How Anchorage’s ‘innovation team’ is fixing the problem of unpaid fines

In early June, Anchorage's treasury office mailed out a letter that did its best to catch the reader's attention.

"You really need to open this," the envelope read. Inside, the letter warned of an overdue payment on a $272.73 traffic ticket for tinted windows. As well as spelling out the consequences of not paying, the letter gave the reader the option of a payment plan.

One of a few thousand similar notices mailed out that week, the letter was a test in encouraging people to pay fines — a departure from the nondescript, text-heavy collections letter city treasurers had been sending out for years.

It was also an early sign of what may be coming from Anchorage's nascent "innovation office," funded by a three-year, $1.5 million grant from Bloomberg Philanthropies, the foundation created by the billionaire former New York City mayor Michael Bloomberg.

After a Bloomberg-run workshop in April, city treasurers decided to change the format of the letter used to collect delinquent fines. The idea was to make it more eye-catching and easier to read and understand, said city treasurer Dan Moore.

So far, the new letter is netting the city hundreds of thousands of dollars more than usual in fine payments, according to Moore. His office has projected a total revenue boost of nearly $1 million in 2017 compared to last year.

Anchorage's innovation team plans to focus on employment, health care costs and some of the city's more complex problems in the coming years. But "side projects" like the treasury letter will likely also be part of the mix, said Brendan Babb, who was hired by Mayor Ethan Berkowitz to be the city's first chief innovation officer more than a year ago.

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The Bloomberg grant has allowed the city to hire Sioux-z Humphrey Marshall, an entrepreneur who previously worked as the chief financial officer at the Alaska Travel Industry Association, and Patrick McDonnell, an urban planner who most recently worked for the city of Austin's innovation office in Texas.

Along with Babb, Marshall and McDonnell are working in a brightly painted room behind an old bank office in City Hall, which is also paid for by Bloomberg. On one wall, maps detail census information and other data about the Mountain View neighborhood.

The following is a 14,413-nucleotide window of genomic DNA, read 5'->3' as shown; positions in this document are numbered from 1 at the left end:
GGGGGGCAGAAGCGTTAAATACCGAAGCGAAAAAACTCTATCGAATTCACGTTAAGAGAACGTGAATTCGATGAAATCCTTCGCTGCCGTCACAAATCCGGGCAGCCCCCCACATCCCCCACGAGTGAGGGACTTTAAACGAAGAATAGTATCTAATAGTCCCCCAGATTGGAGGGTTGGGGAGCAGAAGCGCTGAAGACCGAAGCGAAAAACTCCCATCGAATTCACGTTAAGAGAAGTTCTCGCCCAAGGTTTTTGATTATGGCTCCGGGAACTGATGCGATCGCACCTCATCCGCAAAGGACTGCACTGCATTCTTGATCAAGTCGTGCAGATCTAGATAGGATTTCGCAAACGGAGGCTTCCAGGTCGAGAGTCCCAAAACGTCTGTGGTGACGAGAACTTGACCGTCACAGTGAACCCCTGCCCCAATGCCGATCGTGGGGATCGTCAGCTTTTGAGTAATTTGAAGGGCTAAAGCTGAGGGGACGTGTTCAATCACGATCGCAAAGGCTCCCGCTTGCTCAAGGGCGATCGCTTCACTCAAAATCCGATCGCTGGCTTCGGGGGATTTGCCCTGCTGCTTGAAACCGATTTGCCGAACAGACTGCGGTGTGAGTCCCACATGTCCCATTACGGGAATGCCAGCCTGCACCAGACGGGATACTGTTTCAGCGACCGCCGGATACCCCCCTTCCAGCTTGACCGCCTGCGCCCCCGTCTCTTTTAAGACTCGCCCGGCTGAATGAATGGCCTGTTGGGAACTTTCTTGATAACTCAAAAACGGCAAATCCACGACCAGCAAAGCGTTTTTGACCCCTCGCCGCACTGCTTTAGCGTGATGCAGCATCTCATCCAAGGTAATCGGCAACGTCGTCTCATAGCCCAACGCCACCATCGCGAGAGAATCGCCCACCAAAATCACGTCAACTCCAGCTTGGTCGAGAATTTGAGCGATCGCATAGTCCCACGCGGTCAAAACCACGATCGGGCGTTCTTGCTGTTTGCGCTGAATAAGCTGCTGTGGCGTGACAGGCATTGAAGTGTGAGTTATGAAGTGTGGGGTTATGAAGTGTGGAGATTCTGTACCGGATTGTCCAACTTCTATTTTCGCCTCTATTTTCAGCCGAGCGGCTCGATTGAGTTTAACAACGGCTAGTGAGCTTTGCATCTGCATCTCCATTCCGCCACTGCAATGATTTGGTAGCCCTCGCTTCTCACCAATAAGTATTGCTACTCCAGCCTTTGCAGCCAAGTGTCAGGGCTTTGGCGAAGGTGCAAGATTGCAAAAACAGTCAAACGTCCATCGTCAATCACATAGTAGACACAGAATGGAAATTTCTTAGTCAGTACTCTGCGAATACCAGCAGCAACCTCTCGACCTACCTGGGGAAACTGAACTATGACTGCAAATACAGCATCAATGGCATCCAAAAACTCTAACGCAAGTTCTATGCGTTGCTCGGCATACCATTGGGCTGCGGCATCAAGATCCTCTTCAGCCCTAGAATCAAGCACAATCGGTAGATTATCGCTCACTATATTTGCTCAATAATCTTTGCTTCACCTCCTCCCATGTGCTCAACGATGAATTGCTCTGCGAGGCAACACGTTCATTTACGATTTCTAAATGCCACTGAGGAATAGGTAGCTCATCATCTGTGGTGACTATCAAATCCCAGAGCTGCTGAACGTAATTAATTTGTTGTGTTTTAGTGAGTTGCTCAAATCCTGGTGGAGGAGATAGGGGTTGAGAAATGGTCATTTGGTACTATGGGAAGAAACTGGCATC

In the coming months, the innovation team, or "i-team," wants to help people earn money, either through training or getting a job, in the neighborhoods of Muldoon, Mountain View and Spenard. Babb said the other goal will be reducing the cost of living. He said the team also plans to examine cutting health care costs for the city, one of the biggest items in the city budget.

"A lot of what cities solve is symptoms, putting out fires, or providing services," Babb said. "Bloomberg's goal is to bring in different techniques and models for solving problems."

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In the case of the treasury letter, the problem was that people were not paying fines. The city is owed tens of millions of dollars, mostly in criminal fines. Moore's department is in charge of encouraging people to pay up.

In the past decade, the city has collected $50 million in fines and traffic tickets. But about that same amount is still unpaid, Moore said.

During the Bloomberg workshop in April, attendees split into several teams to look at the city's standard collection letter. The letter meant the person had already missed the payment deadline and the case had been referred to a collections agency.

The original envelope was nondescript, carrying just the treasury division's address. The letter inside was text-heavy and black-and-white. The version produced by the workshop was more colorful, eye-catching and easy to read, Moore said.

It also included a new section under the words "Trouble paying?" In the old letters, there was no mention of a payment plan, and people often stumbled across it in phone calls to the collection agency, Moore said.

"In this case, they got it in the mailbox, a letter that said, black and white, 'There is an option that might fit your situation,' " Moore said.

It has proven highly effective, according to Moore. Traffic tickets average $150, and criminal fines tend to be several times that. When the treasury sent out about 5,000 of the test letters in June to randomly selected debtors, "many hundreds" of those people signed up for payment plans for the first time, Moore said. Most of the fines will be paid off in six months, leading to more fine money collected overall, Babb said.

Babb said he considered it an early victory for Anchorage's innovation team, and a sign of the direction he and his colleagues hope to move the city.

"Some things, people hadn't thought to change them," Babb said.